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A personal account of detention, racism and broken rules

May 8, 2019 | International Solidarity Movement, Al-Khalil team | Al-Khalil (Hebron), occupied Palestine

soldiers in focus, big group of children further away

The neighborhood of Salaymeh next to Salaymeh checkpoint (160) has been the center of tensions between Palestinians and the Israelis in the city of Al-Khalil (Hebron). This checkpoint cuts off an already poor and struggling neighborhood from the rest of the city. At these checkpoints that are throughout Hebron, Palestinians are stopped, delayed, searched, asked for ID and sometimes denied passage. The checkpoints are a daily humiliation and intimidation of the local people by the occupying Israeli army.

The checkpoint at Salaymeh is also used every day by children on their way to and from school who are subject to the same treatment by the soldiers. From the moment the children start looking like teenagers, they go from being treated like children to being treated as criminals. In order to cope with this the children, have to learn to handle themselves as adults from a very early age, and as a result they are forced to grow up far too quickly.

There is a massive tension at the checkpoints because the children are angry and frustrated, and the soldiers are hostile and confrontational. There are frequent clashes between the children and the soldiers. The soldiers will throw tear gas and stun grenades and sometimes even shoot rubber bullets at the children for throwing rocks at the checkpoint. This response, which happens on an almost daily basis, is completely disproportionate – adults using military weapons against children on their way to school.

In the past week 2 children have been abducted and illegally detained by soldiers in Salaymeh. Both of them were 14 years old from Jerusalem and were visiting their cousin in Al-Khalil. The children were dragged from school, frisked, forced on their knees and handcuffed by the soldiers. One of them was let go after 2 hours, the other was taken to a military base, where he was interrogated without his lawyer or parents present.


An international activist who was documenting this incident was also detained by the soldiers, she describes her detention as follows:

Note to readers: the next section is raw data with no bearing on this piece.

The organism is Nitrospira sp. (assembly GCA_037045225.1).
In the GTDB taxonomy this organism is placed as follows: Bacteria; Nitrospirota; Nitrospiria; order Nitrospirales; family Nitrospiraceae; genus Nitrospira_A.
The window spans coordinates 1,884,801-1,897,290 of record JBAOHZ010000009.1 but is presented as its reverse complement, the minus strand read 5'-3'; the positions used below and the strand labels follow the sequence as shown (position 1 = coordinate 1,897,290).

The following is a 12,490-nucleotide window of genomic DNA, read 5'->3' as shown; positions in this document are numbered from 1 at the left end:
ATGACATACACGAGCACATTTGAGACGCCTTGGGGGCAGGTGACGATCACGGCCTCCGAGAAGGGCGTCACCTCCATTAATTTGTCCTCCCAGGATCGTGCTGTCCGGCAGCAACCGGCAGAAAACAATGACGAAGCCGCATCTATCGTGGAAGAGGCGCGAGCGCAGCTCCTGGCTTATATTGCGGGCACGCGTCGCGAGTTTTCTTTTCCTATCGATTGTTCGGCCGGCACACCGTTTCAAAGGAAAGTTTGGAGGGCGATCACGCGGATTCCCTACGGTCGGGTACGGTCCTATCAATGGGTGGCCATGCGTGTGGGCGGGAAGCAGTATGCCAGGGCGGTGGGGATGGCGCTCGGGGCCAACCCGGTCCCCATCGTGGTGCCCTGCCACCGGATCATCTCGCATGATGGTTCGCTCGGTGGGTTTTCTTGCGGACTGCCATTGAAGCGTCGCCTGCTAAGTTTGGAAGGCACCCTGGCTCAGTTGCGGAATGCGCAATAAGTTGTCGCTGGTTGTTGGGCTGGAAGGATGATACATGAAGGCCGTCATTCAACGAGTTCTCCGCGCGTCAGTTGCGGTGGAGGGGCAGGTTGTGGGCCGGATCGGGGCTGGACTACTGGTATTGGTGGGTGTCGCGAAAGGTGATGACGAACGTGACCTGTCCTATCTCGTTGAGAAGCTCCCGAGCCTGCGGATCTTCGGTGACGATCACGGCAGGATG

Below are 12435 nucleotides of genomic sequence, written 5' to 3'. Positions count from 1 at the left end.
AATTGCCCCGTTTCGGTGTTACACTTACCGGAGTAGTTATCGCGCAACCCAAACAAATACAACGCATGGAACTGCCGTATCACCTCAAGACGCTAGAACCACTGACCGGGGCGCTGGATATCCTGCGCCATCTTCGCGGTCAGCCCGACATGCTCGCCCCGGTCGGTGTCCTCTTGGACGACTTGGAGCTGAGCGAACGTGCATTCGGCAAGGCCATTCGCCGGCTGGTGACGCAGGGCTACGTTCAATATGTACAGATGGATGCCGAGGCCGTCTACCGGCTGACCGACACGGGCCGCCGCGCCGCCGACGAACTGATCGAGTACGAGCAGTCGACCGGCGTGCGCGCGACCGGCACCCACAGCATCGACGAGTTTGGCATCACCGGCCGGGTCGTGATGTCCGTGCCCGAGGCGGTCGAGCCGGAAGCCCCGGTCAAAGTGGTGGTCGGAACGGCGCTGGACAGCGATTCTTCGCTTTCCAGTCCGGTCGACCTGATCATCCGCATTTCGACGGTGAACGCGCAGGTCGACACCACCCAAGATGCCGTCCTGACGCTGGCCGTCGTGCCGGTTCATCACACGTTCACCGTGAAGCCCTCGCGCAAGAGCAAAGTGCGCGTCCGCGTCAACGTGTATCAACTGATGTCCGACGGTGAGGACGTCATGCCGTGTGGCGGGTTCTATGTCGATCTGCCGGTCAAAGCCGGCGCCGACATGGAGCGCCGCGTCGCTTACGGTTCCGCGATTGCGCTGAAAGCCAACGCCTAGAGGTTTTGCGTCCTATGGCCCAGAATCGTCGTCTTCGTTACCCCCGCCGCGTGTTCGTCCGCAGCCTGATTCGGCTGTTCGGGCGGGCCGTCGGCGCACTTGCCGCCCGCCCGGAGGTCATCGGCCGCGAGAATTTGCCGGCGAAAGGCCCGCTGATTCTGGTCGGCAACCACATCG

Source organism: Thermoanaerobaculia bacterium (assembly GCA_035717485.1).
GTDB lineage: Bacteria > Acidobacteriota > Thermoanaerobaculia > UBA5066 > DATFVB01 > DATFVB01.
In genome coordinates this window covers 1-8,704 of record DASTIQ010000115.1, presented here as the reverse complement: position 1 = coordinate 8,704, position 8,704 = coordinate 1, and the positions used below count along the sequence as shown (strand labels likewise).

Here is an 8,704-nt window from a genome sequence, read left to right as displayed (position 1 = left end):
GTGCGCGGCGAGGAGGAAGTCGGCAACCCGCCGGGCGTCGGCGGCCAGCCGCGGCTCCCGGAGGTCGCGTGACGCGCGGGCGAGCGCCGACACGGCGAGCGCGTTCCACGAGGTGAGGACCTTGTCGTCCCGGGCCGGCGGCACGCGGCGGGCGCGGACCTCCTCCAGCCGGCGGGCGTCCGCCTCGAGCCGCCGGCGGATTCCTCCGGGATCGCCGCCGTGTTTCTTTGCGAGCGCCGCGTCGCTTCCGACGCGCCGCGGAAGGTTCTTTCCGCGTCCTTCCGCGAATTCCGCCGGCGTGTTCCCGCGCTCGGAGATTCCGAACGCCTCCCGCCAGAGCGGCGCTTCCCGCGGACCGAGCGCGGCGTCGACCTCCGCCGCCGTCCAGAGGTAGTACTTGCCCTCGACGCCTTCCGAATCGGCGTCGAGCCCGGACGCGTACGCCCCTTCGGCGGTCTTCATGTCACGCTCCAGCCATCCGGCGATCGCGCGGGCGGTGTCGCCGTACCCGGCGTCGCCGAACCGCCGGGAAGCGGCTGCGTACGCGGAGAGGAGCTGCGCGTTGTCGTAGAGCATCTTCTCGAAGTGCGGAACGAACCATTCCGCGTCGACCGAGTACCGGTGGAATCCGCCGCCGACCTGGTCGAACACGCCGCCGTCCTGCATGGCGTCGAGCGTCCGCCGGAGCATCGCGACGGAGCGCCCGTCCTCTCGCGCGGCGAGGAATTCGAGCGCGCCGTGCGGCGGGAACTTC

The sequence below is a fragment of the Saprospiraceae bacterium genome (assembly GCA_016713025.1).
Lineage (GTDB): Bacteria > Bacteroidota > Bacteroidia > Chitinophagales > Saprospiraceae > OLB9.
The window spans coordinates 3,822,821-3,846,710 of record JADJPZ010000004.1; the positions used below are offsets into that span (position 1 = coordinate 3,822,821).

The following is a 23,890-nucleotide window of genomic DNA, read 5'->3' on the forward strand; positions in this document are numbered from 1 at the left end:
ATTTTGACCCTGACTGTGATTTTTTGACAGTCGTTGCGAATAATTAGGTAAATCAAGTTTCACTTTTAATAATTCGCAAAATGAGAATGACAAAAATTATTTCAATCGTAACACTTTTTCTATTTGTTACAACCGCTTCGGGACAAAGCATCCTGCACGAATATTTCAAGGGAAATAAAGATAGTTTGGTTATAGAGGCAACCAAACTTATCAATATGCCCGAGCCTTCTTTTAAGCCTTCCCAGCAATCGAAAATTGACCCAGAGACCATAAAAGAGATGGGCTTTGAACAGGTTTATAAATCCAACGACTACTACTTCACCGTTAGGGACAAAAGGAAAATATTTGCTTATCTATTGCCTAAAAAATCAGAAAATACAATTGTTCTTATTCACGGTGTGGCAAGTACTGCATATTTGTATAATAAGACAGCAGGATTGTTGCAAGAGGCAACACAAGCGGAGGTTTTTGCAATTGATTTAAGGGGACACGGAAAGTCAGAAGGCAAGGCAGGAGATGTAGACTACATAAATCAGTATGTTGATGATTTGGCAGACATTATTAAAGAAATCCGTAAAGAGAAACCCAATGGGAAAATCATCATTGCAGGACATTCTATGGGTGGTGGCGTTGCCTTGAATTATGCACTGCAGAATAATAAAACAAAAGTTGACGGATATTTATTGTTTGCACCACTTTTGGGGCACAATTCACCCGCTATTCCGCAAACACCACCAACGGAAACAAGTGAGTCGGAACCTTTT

I’ve been at Salaymeh checkpoint every other day for a month and a half just trying to document the soldier’s harassment of the children, keeping in contact with the UN, so they can hopefully help if children are arrested. I am always mindful not to antagonize the soldiers and try to interact with them as little as possible. My hope is that an international presence will result in less violence because the soldiers will know they are being watched and may be held accountable.

On the day that I was detained I was filming a soldier as normal, who threatened to arrest another activist who I was with. Because I’d witnessed a lot of broken rules and violence by the army during my time at Salaymeh checkpoint, I knew it was important to keep filming. The commander asked me to move away, and when I kept filming, she told me that she would have another soldier move me with force. When I didn’t stop filming, she told me to come with her and that she had the authority to make arrests. I was very unsure of what to do in this situation – I had been told before that soldiers could not make arrests, but I was confused, and I was afraid of what might happen so I complied and went with her. I later found out that what the commander had said was in fact a lie and that she had absolutely no legal authority to detain me.

I was kept at Salaymeh checkpoint for an hour and a half, being told that the police would come but they never did. I was then put into a military van without being told where I was being taken. They then drove me around the city back and forth for half an hour which was very confusing. I still don’t know why they did this but I believe now that they were trying to shake off the UN who were trying to find out where I was being held in order to assist me. Eventually I was taken to a military base where they were also holding the Palestinian child who had been arrested. We were both held there for over 5 hours. During this time I was marshalled around, sporadically questioned, never given any food or water and never having anything explained to me. I was told that I would never be able to return to the country and that I would be deported that day. The whole time I was denied access to my lawyer and I was never given any reason for why I was being held.

What struck me the most about being detained with the Palestinian child was that as an international I was treated far better. I, an adult, was not handcuffed, and I was allowed to keep my things. He however, a child, was handcuffed, restrained, frisked, and they took his phone and his things. It was shocking and angering to me that this child was treated so much worse than me – it made it very obvious to me that the treatment of Palestinians undoubtedly has its roots in racism.


children running away, military jeep in the background

Military jeep to the left, soldiers pointing at two men in front of a school

Principal tries to stop soldiers from entering a school


Soldier standing on another soldier taking pictures into a school

Soldiers, children in the background

Soldier walking, big cloud of tear gas in the background